Friday, 12 August 2011

The omniscience constraint

Man, a bit of market failure theory can really screw you up.

Recall that the First Welfare Theorem shows that, under an idealized set of sufficient conditions, market outcomes cannot be improved upon.

Normal economists recognize that the conditions fail and that, when they do, there may be room for ameliorative government policy. Policy would still need to be assessed to see whether it's welfare improving; we need comparative institutional analysis.

Abnormal economists say that whenever one of the conditions fails, we can throw all of economics out the window. That's what Collins & Lapsley did when asserting that alcohol consumption involves only social cost with no offsetting benefit: because consumers don't have perfect information, they can't have enjoyed consumption benefits.

Here's Single, Collins et al:
Thus, if the costs of substance use are to be classified as private costs, the following three conditions must be simultaneously satisfied:
  1. The users are fully informed as to the costs which the substance use imposes upon themselves;
  2. The users are required to bear the full (internal and external) costs of the consumption; and
  3. The users make rational consumption decisions in the light of all the information available to them.
These requirements are extremely stringent, so stringent in fact that the conventional approach of treating all abuse costs as social costs is fully justified.
Collins & Lapsley wrote as reason for counting private costs as social:
Being fully informed about the private costs of abuse requires the abuser to have access to, and have the ability to process and evaluate, epidemiological information on the effects of drug use. It also requires the drug user to be able to evaluate the probable future health and other costs resulting from the drug use. It is difficult to believe that drug users, by their nature, are fully-informed, or even well-informed, about the costs of their abuse.
Both of these are clearly nonsense. Sure, full information would require that. But that's insufficient basis for assuming zero private benefit. And, it's insufficient basis for saying that alcohol needs more regulation than anything else: no form of consumption would meet the Single et al requirements.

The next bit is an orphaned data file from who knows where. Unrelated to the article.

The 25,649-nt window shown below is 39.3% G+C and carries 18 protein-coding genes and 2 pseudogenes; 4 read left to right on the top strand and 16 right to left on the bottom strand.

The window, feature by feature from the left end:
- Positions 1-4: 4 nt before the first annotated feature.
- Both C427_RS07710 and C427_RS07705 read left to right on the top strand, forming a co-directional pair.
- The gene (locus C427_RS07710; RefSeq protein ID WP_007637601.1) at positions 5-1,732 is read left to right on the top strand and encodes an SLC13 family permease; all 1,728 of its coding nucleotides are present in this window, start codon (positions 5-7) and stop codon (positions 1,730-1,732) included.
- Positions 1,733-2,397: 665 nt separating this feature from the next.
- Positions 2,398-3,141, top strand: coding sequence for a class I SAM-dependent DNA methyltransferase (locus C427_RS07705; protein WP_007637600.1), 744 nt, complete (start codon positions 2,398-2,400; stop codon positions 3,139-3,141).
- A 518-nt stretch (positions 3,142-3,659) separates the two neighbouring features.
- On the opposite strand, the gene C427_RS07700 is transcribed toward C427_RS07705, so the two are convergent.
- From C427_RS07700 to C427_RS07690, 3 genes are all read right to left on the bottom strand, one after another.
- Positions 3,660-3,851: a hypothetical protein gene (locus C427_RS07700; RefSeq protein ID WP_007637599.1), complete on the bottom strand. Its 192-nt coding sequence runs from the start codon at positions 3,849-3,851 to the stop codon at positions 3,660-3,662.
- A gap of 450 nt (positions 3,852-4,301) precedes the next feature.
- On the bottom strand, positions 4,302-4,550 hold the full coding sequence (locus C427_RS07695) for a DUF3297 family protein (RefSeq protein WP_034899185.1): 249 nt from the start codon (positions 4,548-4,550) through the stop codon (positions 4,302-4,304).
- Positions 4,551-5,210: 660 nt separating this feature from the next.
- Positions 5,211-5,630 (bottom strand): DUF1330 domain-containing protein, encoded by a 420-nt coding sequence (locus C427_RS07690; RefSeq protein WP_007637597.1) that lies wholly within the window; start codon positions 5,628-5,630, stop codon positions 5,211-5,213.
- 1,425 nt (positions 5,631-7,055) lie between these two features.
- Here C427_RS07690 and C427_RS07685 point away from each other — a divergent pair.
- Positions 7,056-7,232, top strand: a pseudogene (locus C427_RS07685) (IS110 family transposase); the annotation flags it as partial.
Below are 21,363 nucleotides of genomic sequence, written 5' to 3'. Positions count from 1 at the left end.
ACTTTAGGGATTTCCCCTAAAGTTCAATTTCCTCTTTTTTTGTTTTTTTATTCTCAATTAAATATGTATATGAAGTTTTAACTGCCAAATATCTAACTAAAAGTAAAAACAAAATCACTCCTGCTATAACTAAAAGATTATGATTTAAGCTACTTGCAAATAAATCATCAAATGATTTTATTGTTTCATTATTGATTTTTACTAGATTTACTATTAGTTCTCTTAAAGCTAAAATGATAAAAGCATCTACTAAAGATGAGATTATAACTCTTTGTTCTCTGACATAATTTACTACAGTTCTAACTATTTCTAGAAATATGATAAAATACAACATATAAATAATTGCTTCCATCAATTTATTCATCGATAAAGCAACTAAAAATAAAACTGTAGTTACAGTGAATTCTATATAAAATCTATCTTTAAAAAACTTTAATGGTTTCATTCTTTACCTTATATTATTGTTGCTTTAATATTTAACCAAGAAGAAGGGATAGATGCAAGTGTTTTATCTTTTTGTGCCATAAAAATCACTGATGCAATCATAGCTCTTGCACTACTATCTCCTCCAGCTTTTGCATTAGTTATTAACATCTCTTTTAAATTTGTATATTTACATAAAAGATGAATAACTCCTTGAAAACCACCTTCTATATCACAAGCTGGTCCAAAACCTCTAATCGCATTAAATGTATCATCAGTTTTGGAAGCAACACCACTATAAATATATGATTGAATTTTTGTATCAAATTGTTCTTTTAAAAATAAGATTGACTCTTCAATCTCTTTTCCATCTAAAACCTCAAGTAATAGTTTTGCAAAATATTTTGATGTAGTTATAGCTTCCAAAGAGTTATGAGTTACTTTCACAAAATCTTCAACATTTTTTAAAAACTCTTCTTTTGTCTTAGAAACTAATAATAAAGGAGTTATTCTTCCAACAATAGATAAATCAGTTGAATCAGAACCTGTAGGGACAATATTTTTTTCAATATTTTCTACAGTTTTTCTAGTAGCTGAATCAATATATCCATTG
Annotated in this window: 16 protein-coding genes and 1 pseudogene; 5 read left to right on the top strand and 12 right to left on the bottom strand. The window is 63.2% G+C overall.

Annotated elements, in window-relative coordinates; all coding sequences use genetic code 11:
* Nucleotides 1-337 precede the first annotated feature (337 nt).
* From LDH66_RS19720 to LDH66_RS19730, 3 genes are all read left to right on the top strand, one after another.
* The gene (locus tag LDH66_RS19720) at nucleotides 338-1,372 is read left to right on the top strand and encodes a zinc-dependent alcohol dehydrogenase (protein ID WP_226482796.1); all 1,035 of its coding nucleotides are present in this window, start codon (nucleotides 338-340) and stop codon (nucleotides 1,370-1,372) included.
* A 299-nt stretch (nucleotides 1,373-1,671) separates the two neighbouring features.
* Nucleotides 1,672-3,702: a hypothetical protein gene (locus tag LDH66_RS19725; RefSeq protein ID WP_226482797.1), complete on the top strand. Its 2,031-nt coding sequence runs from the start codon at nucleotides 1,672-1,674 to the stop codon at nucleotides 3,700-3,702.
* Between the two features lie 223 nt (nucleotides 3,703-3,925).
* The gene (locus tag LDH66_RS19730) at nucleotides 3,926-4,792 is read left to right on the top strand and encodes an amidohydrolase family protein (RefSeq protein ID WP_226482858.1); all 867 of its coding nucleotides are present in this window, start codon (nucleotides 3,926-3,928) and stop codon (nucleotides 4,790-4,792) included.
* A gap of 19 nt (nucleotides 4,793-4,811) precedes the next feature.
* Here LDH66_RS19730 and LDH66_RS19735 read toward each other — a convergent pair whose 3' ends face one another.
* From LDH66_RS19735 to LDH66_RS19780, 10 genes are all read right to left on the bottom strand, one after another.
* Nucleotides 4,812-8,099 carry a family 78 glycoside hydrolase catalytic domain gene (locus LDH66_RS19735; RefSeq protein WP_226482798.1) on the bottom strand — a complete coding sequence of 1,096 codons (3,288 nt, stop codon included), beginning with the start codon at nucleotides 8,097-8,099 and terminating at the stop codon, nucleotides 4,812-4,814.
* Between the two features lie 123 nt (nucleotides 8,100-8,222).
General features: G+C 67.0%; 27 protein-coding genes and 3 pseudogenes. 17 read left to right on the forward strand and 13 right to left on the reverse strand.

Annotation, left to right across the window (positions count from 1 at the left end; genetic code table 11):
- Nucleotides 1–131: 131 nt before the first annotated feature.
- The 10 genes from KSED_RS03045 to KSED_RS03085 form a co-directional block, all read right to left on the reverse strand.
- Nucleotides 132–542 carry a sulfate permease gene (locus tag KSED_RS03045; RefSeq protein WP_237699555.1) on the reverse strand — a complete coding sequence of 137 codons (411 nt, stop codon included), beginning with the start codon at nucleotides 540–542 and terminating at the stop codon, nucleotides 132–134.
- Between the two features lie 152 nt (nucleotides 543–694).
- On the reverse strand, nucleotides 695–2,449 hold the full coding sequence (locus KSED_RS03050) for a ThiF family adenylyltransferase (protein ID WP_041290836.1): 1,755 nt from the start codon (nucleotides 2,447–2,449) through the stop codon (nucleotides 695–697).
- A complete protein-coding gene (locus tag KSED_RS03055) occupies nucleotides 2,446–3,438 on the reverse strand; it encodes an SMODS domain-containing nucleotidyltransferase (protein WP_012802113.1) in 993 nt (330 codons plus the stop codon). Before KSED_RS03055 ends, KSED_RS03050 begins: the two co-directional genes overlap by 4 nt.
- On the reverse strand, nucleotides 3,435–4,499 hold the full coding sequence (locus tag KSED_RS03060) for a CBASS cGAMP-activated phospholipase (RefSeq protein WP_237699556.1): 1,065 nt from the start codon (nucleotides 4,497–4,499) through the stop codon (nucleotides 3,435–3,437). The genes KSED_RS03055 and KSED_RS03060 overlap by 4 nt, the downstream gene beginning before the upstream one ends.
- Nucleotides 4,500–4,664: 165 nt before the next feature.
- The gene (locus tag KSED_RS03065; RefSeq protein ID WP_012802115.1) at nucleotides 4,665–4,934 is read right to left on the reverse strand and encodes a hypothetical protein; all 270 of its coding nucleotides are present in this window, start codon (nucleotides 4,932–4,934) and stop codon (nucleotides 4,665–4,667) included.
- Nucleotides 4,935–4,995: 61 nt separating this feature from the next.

Don Boudreaux finds another example today from the New York Times' letters section:
In a perfectly functioning economic world, all consumers would receive perfect education about good nutrition and then simultaneously demand that fast-food companies and grocery stores start offering healthy options, thus forcing Big Food to supply what the people demand.
Until that happens, we need regulation of NestlĂ©, Monsanto, McDonald’s and the rest of the moguls that dictate our diets.
I suppose that's not as bad as the Collins & Lapsley assertion that imperfect information transforms all private costs into social ones. But it's worrying how often folks run the following syllogism:
  1. People make choices I dislike;
  2. Those people do not have perfect information; therefore:
  3. Regulation must be used to make people choose the things I would have chosen for them.
No recognition of imperfect information problems in government; no notion that preference heterogeneity could underlie different choices; no attempt at comparative institutional analysis.

I think we as a profession are doing harm in our principles level teaching when we cover market failure. Far too many people seem to come away from Principles of Micro with the impression that any market imperfection is sufficient basis for throwing away the rest of price theory and revealed preference.


  1. I get emails along these lines all the time. People just don't realise that the burden of proof for intervention, and for interfering with individual choice, is ON THEM - it isn't up to economic theory to prove to them why they shouldn't arbitrarily intervene.

  2. @Matt: True story. Shortly after my edited volume on market failure came out, I got an email from somebody in UK Trade and Industry saying he was pushing policy X and needed a market failure theory to justify it; he was asking what failure he should cite.


  3. And from the paper this morning... Antony Gough criticises height restrictions as being "an arbitarary line in the sand". His solution? 10 stories (clearly not an arbitrary figure).

    But according to Parker, the height restrictions are to stop poeple being overshadowed by buildings. Is 'people scale' market failure in your book? If not, can we expect a new edition?


  4. The worst thing is how many economists get asked to do this, then talk themselves into believing the market failure.

    The sooner we recognise the institutional incentives associated with government, the sooner we can do better economics.

  5. @AJ: Shade can be an externality. But Coase does come in. David Friedman's written usefully on the topic.

    @Matt: Totally.

  6. If you don't like the work of DJ Collins, perhaps you would prefer the work of MA Collins. Both research alcohol, one usefully.

    addresses sick quiters issue as well.